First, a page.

Canvassing in Southern Indiana: college towns are for wimps

My mantra this weekend was “college towns are for wimps.”  Steve and I were going canvassing in Bedford, about 20 minutes south of Bloomington.  When we got to the home base 15 minutes late, though, all the downtown Bedford packets were gone, so it was either semi-rural Bedford, with a lot of driving in between stops (and possibly scary dogs on the loose, that went through my mind, anyway), or the downtown of another town a bit further south, so we chose the latter.

This place felt very economically depressed.  It was Sunday, so that may have been part of it, but it also felt semi-abandoned, with a lot of empty houses.  We were amazed to discover, when we started to get hungry for lunch, that there seemed to be no restaurants of any sort in town — when we asked someone where to go, he mentioned a McDonald’s and Arby’s on the highway and a Subway several miles back towards Bloomington.  (We ended up getting Fishwiches at McD’s at 1:45 or so — they tasted really good by then.)

Steve and I canvass according to whiffleball rules: you keep batting until you make contact, i.e. speak to a human being.  There were a LOT of not-homes or, in some cases, a quickly raised blind and then not a peep.  So you could sometimes ring the bell for 6 houses in a row before you finally got your contact with an actual voter.  We decided that part of the reason the information in our packets often seemed to be way out of date was likely that no one may have canvassed for a Presidential candidate here for decades.

Best line of the day was at one of the first houses.  A lady in her 80s was chatting by her front door with a younger man.  When we asked for the name on our list, she cheerfully informed us, “oh, she’s probably in jail — she’s a felon.”  She went on to explain, “she married my grandson a long time ago.  The whole family loathed and despised her.  When they got divorced, our hearts rejoiced.  You know why she’s on your list?   Every time she goes to a dentist or something, she puts down THIS address right here.  I’m sure she’s in jail.”

When we’d first approached and asked if she were an Obama supporter, she said “that dirty old man?” which we found really confusing.   She did turn out to be for Obama.

Most disheartening exchange of the day was a guy who said “I am voting, but not in the Presidential race.”  He said “if that’s the best America has to offer, we’re in trouble” and went on to explain, “I’ve heard a lot of things, like that Obama’s a Muslim and that he might put the country under Muslim law.  Now, it may not be true, but….”   I felt I had to say, “you know, that really is not true, he’s not a Muslim, that’s just an invention people are spreading to raise suspicions about him” (even if in saying that I felt as if I was at some level buying into his logic that Muslim= bad; didn’t feel I had the luxury of making a more nuanced point).  He kind of nodded and said something like, “maybe so, but there’s a lot of it out there.”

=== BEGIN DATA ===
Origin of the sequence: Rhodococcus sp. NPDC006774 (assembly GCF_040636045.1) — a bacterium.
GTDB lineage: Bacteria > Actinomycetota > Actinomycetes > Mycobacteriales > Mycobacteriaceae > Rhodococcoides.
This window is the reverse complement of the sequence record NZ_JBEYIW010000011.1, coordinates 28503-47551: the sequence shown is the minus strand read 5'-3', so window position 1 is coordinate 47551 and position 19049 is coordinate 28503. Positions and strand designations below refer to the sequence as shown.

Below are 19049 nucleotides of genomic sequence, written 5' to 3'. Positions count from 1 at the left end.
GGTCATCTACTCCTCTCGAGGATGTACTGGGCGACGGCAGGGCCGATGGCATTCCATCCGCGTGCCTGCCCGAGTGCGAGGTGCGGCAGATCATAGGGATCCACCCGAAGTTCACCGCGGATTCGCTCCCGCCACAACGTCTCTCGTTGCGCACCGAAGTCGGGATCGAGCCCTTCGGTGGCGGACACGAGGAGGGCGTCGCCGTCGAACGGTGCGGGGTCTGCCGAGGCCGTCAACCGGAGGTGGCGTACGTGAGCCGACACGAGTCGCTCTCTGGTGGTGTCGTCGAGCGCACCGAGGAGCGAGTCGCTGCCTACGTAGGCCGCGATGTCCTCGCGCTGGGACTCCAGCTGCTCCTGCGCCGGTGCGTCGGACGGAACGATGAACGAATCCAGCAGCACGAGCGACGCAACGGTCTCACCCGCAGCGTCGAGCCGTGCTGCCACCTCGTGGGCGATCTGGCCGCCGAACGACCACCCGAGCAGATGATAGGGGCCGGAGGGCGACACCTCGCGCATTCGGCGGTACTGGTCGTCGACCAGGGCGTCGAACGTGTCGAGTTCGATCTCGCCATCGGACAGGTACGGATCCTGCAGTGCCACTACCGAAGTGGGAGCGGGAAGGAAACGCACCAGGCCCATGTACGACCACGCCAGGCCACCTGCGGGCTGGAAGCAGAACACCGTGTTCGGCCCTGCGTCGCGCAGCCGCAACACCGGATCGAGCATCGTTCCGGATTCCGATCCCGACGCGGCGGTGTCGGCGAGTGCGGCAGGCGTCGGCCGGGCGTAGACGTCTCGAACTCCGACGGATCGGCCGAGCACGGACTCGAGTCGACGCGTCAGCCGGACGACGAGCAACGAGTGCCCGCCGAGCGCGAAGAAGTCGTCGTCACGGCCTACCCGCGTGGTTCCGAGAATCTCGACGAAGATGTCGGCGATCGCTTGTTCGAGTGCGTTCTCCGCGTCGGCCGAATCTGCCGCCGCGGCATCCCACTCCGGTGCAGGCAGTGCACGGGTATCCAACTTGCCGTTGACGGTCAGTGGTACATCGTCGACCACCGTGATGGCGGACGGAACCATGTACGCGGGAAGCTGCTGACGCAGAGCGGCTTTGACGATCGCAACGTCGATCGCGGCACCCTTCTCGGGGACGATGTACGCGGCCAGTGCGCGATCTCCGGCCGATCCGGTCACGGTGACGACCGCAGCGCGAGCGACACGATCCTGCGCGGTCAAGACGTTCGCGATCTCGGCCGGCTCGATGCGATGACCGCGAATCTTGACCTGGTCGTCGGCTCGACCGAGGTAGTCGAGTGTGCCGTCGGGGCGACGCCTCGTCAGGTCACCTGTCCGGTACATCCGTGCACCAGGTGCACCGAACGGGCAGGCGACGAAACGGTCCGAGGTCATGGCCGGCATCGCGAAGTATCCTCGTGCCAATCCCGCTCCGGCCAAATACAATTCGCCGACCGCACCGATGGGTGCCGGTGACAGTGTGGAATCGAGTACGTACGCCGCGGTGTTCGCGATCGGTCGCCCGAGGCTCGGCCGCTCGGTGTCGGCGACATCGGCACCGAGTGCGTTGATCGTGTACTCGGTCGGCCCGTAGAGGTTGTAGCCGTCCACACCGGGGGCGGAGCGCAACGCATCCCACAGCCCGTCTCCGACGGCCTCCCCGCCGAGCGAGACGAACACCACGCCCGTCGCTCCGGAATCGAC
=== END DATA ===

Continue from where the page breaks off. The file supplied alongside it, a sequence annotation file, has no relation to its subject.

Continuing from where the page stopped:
Difficult to know how to interpret this.  Was he really saying, “yes, it may be lies, but hey, it’s out there?”  Perhaps he meant to be saying something more like, “well, you say it’s lies, but I’m not sure.”  Anyway, it was depressing, though I chose to take an optimistic view that this guy would have been a sure Republican vote in any other year.

There were actually more Obama signs and enthusiastic Obama supporters than I expected.  More Obama than McCain signs for sure.

We’re going to Bedford itself on Tuesday for one final shift.  Really would like to help (in our tiny way) to push Indiana blue.

3 thoughts on “Canvassing in Southern Indiana: college towns are for wimps”

  1. I’m really interested to revisit the concept of ideology in the wake of the past decade. The capacity of people to hold ideas they not only don’t think are true but don’t even have faith in really fascinates me.

  2. Yeah. That idea kind of felt like a placeholder, the idea that allows him not to vote for Obama. It’s “out there”, therefore it can be used for that purpose.

  3. I saw something similar (I think it was actually on NPR, come to think): reporter/interviewer person says, “What do you think of Obama?” and the person responds, I’ve heard he is a terrorist, a Muslim, even a murderer, yadda yadda.

    Reporter says, murderer? Woman says, “yes.” When the reporter says “do you think that’s true?” the woman says, “well, people are saying it.”

    Reporter says: is there anything people are saying about obama that you think is probably NOT true?

    Woman: (after long silent pause) “Well, people are saying it.”

    [me: WTF?!?!?]

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